Early career award funds study of messenger RNA stability
In an effort to improve microorganisms that can sustainably produce fuels and chemicals, a UW-Madison engineer is studying what—if anything—gets lost in the translation of genetic information.
Brian Pfleger, an assistant professor of chemical and biological engineering at UW-Madison, is drawing on powerful genetic sequencing tools to track the stability of messenger RNA—a fleeting molecule that conveys an organism's genetic information to the protein factories within cells.
A five-year, $750,000 early-career award from the U.S. Department of Energy Office of Biological and Environmental Research is funding his research. Pfleger is among 61 young faculty nationwide to receive the award.
Applying genetic engineering tools, Pfleger hopes to optimize the metabolism of a specific cyanobacterium that, when supplied with light, carbon dioxide and a few nutrients, can produce fuels and key chemical compounds.
The ability to control gene expression in those microorganisms is key to the endeavor's success. Genetic information is stored in DNA and holds the instructions that dictate how all living organisms develop and function. Messenger RNA delivers the instructions and cells make proteins to carry out the instructions.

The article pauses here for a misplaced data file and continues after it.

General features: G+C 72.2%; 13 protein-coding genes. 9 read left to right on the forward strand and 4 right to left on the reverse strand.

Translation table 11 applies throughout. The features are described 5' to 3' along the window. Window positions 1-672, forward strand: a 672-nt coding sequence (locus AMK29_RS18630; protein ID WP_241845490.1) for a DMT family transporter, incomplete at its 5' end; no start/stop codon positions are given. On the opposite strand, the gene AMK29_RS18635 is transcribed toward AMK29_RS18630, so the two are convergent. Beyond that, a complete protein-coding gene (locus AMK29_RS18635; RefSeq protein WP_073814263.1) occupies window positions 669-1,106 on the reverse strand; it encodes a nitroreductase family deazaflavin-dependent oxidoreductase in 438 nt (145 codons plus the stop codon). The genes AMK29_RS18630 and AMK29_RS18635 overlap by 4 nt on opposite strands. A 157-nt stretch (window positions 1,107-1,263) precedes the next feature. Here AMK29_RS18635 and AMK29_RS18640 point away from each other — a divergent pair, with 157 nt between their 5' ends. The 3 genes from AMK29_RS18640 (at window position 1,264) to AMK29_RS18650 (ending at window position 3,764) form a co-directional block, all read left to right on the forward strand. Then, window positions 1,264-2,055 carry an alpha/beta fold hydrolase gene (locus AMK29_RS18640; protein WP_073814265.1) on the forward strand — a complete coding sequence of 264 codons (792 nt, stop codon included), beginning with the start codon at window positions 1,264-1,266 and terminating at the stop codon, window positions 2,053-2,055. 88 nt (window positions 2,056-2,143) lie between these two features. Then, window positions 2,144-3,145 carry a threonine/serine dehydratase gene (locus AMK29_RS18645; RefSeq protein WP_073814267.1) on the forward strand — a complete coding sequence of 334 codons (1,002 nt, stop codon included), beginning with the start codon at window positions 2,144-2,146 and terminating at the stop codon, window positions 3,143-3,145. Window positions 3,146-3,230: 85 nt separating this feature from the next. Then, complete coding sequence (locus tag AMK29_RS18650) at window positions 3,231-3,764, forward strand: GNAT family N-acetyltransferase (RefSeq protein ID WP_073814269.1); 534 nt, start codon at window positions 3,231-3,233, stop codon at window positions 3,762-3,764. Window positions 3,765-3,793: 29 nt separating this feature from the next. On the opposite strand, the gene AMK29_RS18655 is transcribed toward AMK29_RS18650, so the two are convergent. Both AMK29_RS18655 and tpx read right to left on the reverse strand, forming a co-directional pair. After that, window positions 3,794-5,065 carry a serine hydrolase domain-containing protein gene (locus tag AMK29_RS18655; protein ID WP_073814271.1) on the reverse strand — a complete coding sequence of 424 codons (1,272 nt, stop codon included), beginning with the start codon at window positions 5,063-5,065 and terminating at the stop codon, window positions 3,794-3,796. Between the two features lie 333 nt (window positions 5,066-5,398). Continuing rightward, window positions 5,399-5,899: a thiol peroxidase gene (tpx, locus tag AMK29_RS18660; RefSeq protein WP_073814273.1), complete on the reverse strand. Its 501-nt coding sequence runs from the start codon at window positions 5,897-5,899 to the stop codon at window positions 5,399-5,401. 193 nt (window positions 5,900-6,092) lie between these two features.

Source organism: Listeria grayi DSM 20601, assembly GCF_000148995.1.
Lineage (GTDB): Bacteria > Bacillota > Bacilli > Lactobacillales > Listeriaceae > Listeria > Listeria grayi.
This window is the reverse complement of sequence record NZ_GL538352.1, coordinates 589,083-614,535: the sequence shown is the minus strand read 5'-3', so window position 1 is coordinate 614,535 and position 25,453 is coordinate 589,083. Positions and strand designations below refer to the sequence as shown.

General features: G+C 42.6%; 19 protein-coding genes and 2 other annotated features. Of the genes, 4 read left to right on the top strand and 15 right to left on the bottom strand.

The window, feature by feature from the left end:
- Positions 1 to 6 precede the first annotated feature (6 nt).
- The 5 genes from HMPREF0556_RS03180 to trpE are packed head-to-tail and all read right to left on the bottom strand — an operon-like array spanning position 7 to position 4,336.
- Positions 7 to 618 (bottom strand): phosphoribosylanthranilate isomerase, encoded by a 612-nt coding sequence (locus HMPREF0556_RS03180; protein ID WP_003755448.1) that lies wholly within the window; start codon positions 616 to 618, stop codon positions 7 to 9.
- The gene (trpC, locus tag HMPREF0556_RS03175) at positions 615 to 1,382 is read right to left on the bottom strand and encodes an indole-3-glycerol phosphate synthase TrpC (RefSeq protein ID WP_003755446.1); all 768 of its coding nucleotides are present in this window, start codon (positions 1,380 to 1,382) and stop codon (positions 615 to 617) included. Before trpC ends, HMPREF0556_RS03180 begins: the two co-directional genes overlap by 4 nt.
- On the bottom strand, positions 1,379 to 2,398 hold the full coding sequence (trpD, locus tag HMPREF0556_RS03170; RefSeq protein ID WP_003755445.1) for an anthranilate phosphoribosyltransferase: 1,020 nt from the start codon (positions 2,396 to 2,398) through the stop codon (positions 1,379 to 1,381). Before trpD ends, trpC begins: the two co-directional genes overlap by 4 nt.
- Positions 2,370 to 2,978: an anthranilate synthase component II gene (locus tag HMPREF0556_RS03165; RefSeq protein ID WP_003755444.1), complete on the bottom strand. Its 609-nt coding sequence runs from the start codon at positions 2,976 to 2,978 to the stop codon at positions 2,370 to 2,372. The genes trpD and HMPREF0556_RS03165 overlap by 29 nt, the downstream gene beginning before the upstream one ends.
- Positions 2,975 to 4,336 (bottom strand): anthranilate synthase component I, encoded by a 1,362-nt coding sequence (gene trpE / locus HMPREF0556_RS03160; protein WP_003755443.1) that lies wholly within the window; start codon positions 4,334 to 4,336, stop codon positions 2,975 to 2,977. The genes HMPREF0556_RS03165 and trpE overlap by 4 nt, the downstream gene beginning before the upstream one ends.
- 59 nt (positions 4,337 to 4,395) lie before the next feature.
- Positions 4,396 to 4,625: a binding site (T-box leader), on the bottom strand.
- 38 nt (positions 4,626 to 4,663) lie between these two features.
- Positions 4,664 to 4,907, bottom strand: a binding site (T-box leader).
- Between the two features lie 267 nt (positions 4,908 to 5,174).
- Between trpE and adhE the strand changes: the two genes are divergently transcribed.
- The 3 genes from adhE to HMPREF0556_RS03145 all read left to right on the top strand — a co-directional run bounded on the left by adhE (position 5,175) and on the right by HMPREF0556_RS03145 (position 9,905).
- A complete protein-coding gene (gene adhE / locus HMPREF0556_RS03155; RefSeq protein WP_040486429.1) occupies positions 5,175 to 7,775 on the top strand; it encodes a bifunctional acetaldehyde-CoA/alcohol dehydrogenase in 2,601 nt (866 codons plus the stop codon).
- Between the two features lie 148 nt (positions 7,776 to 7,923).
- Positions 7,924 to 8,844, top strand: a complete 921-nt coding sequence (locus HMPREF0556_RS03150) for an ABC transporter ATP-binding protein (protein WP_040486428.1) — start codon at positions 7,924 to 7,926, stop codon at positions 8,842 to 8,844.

However, for a variety of reasons, messenger RNAs are rapidly degraded, and that turnover can affect the nature and quantity of proteins cells make. Currently, there are gaps in researchers' understanding of messenger RNA stability—particularly outside model organisms such as E. coli.
Those unknowns affect Pfleger's ability to engineer an effective microorganism. "In biology, you can't just hope for the best," he says. "You need to understand every aspect—otherwise, there's a chance that something's going to pop up and evolve in a way you didn't expect it to."
For the research, Pfleger and his students will leverage the U.S. Department of Energy Joint Genome Institute DNA and RNA sequencing capabilities, as well as pyrosequencing tools in the UW-Madison Biotechnology Center. "This RNA sequencing technology allows us to get base-pair resolution of the quantity of a messenger RNA," he says.
Using the cyanobacterium genome, Pfleger and his students are studying whether certain genes decay rapidly and what messenger RNA sequence features affect that turnover. "We are studying the fundamental microbiology and biochemistry of RNA turnover in an organism that hasn't been studied—and then using that information to build control structures to better design how to make a particular gene into a protein in these organisms," he says. "Ultimately, this knowledge will enable us to design better cyanobacteria for producing fuels and chemicals."